Product copying by far eastern manufacturers is a common problem, as highlighted last month when JCB successfully applied for injunctions against unnamed manufacturers for displaying certain machines at Bauma 2010 (Forkliftaction.com News #459)
contacted leading industry members to get their opinions on the rise of Chinese forklift companies and the incidence of product copying.
Daniel Vanhemelrijck, sales manager of Belgium-based Doosan Infracore Europe, thinks the Chinese "will always be one step behind" other forklift manufacturers.
"Most of them are still just copying ... Few [of the Chinese] understand the necessity of investing in R&D. We are not afraid of the Chinese invasion anymore, because they can only offer an attractive price, mainly in US dollars," he says.
Vanhemelrijck says while the Chinese are weak in after sales, spare parts and customer market representation, their forklift prices will go up accordingly once those improve.
"We have all been through the same situation. Japanese brands in the '60s, Korean brands in the '80s, the Chinese now and the "next generation" might soon be from India, Pakistan and Brazil. Initially, the Chinese invasion created panic among suppliers but we notice already that only a few brands will be successful."
A spokesman from a leading European forklift manufacturer, who wants to remain anonymous, says his company keeps a close eye on Chinese manufacturers but is not threatened by them .
"Already at CeMAT 2005 and 2008, Chinese manufacturers presented [several] products very similar to the products of European market leaders but obviously Chinese product copying is not only a problem of the intralogistics sector," he says.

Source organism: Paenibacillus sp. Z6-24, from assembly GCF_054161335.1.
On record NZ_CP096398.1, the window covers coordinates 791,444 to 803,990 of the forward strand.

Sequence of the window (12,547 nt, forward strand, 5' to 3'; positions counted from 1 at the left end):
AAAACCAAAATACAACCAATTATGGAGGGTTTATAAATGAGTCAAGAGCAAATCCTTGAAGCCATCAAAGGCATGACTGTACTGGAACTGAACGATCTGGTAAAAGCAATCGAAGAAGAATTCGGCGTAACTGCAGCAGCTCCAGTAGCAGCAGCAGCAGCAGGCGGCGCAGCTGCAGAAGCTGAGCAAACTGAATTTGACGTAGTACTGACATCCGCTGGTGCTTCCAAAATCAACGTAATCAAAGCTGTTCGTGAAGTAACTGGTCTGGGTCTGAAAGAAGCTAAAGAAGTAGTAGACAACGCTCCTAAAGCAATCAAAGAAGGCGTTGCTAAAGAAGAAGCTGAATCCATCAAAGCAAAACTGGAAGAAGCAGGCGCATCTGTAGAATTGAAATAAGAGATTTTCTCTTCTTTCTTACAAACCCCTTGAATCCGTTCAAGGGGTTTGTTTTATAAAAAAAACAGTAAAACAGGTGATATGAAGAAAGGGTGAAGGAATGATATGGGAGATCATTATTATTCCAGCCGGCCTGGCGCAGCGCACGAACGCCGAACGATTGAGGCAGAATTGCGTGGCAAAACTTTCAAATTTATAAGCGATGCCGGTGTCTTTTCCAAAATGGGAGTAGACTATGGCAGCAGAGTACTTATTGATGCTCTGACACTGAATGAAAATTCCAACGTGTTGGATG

He says Chinese manufacturers, "fortunately", have yet to emulate the high quality and innovation standards of forklift market leaders but "we permanently keep a close look at Chinese manufacturers and their products".
"By buying a European or American manufacturer, a Chinese investor could become a market [leader] one day," he says.
Nick Yaksich, the Association of Equipment Manufacturers' vice president of global public policy, says intellectual property right conditions in developing countries remain dismal, despite considerable improvements in some countries.
He says there have been improvements in some developing countries to make their laws comply with the WTO Agreement on Trade-Related Aspects of Intellectual Property Rights. However, trademark counterfeiting and copyright piracy incidents are still rampant, largely due to an inadequate enforcement regime.
"Fighting counterfeiting and piracy is a global issue. In a global economy, manufacturers can compete with superior quality but they lose when their intellectual property is stolen and the laws are not enforced," Yaksich says.
The office of the United States Trade Representative released its annual "Special 301 Report"
last week, in which 77 US trading partners were reviewed and 41 countries placed on a priority watch list, watch list or monitoring list.